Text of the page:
Pakistan tackles Swat, a key militant area

The Army launched fresh operations this week, following mounting pressure to retake the onetime tourist idyll now controlled by ultraconservative militants.

Battle: Army Chief Gen. Ashfaq Kayani greeted a soldier while touring Swat Jan. 28. The military has launched fresh operations in the valley, vowing to retake control there.
Rich Clabaugh/STAFF

The Pakistani Army's renewed effort to reclaim control of the Swat Valley – a tourist idyll taken over by ultraconservative militants allied with the Taliban – has taken on symbolic importance in the country's fight against a growing insurgency.

The Army launched fresh operations in Swat Wednesday, as Army Chief Gen. Ashfaq Kayani vowed to retake the troubled region following growing criticism over what analysts and human rights groups are calling the complete loss of government control. By the estimates of residents and local officials, up to 80 percent of Swat is now under militant control.

Unlike the northwestern Federally Administered Tribal Areas, where militants also hold sway, Swat falls in the "settled areas" of Pakistan.

The strategic significance of the Swat Valley is difficult to underplay, says Badar Alam, a senior editor for Pakistan's Herald magazine. "If it falls to the Taliban, despite not being geographically linked to Afghanistan – it will send the message they can claim victory in part of the NWFP [Northwest Frontier Province], if not the country."

Since 2007 the military has waged an on-and-off offensive in Swat that has failed to contain militants. Instead, they have established a "parallel administration" and sharia courts, and carry out political killings and attacks on girls' schools, which they oppose.

'Reign of terror'

In light of a renewed Army offensive, residents say they feel trapped. "People here are terrified at the thought of another massive military operation," says Hafiz Khan, a father of three who runs a computer business in Mingora, a major town in the district. But, he says, it's either that or allow the Pakistani Taliban to continue their reign of terror.

Within 100 miles of the capital Islamabad, Swat was until recent yearsa thriving tourist venue renowned for its lush forests, clear rivers, and ski resorts. But since their resurgence last September, militias led by Maulana Fazlullah have conducted brutal killings of political foes and those deemed "immoral." On Sunday, 43 people – including former and present ministers – were added to the hit list, which is read on the radio. Almost all of the politicians named have since fled.

Headless bodies are strung up daily in a public area residents now call Khooni Chowk ("bloody intersection"), for sins ranging from non-adherence to dress codes to defiance of the militants' regime, says Niaz Ali Khan, a student from Mingora who studies in Swat.

"Women are being killed there on the basis of something less than a doubt about their character," he adds, noting that a similar fate befell a female cousin of his.

One of the most cited examples by residents is that of Pir Samiullah, a pro-government loyalist who was killed in crossfire with Swat militants on Dec. 13. His body was later exhumed from its grave and strung up in a public place as a warning to others.

The militants also made it their mission to destroy nearly 200 schools, most of them for girls. On Dec. 24, an edict was issued to parents: Stop sending your daughters to school.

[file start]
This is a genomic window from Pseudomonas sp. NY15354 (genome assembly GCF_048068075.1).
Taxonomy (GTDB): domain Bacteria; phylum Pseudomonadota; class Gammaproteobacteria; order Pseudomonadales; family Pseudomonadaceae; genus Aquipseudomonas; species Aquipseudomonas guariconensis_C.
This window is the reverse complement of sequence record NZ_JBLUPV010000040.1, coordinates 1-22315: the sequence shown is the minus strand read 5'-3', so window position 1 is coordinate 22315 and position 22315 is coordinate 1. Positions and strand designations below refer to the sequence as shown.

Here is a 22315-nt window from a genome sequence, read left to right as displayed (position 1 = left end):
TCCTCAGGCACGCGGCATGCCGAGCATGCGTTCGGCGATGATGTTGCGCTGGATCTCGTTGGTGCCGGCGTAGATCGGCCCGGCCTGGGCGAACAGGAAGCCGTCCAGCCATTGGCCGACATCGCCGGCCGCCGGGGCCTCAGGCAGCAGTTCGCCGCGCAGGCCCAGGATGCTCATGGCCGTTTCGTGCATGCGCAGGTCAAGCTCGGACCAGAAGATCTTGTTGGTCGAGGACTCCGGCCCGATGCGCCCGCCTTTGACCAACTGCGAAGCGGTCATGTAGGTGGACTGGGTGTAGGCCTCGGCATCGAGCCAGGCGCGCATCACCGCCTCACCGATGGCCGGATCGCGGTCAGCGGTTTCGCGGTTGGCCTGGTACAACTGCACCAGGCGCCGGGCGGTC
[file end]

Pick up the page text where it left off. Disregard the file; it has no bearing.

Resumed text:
"My business is keeping me here, but we're feeling trapped now. I want an education for my girls, but it's just not possible now," says one Swat resident.

Army's absence

Maj. Gen. Athar Abbas, a spokesman for the Pakistani Army, blames the current situation on militants' failing to heed a cease-fire made with the government last May.

The lack of an Army presence created a power vacuum, which allowed militants to reestablish themselves, he says. "They regrouped and returned with a vengeance. During the vacuum they 'sorted out' all those who had reached out to the military," he says.

"We're now taking a more proactive role, and the situation should be clearer by March," he adds. The girls' schools, he says, will reopen once the Army has reestablished control of the area.

Such words are met with skepticism by the Human Rights Commission of Pakistan, an independent organization that conducted extensive field work in Swat Valley late last year. "The local population has been displaced," notes Mehdi Hassan, vice-chairperson of the HRCP.

Of particular concern to all is the ongoing transmission of an illegal FM radio station which Mr. Fazlullah and his followers use to broadcast religious sermons as well as a daily hit list.

This "appalling inability to even jam a radio station" is evidence of the Army's unwillingness to act, says Mr. Hassan.

According to Hameedullah Khan, a reporter for the English daily Dawn whose family home was destroyed by militants earlier this month, a common perception in the area is that the Army is guilty of "cowardice or collusion."

More than 12,000 troops are fighting 2,000 to 3,000 militants, he points out. He also blames the provincial government for not making up its mind on whether to cut deals with the militants or crack down on them, and believes this may have tempered the Army's willingness to fight.

Militants are now "in every house and in every street corner. The military would now need to flatten the whole city to get rid of them," he continues.

"Things should never have gone this far ... the whole area could have been clear of militants by now," says Bahadar Khan, a watchman who splits his time between Lahore and Mingora, where his wife and children remain.

"Now the ordinary people who are stuck in the crossfire will suffer most," he says.

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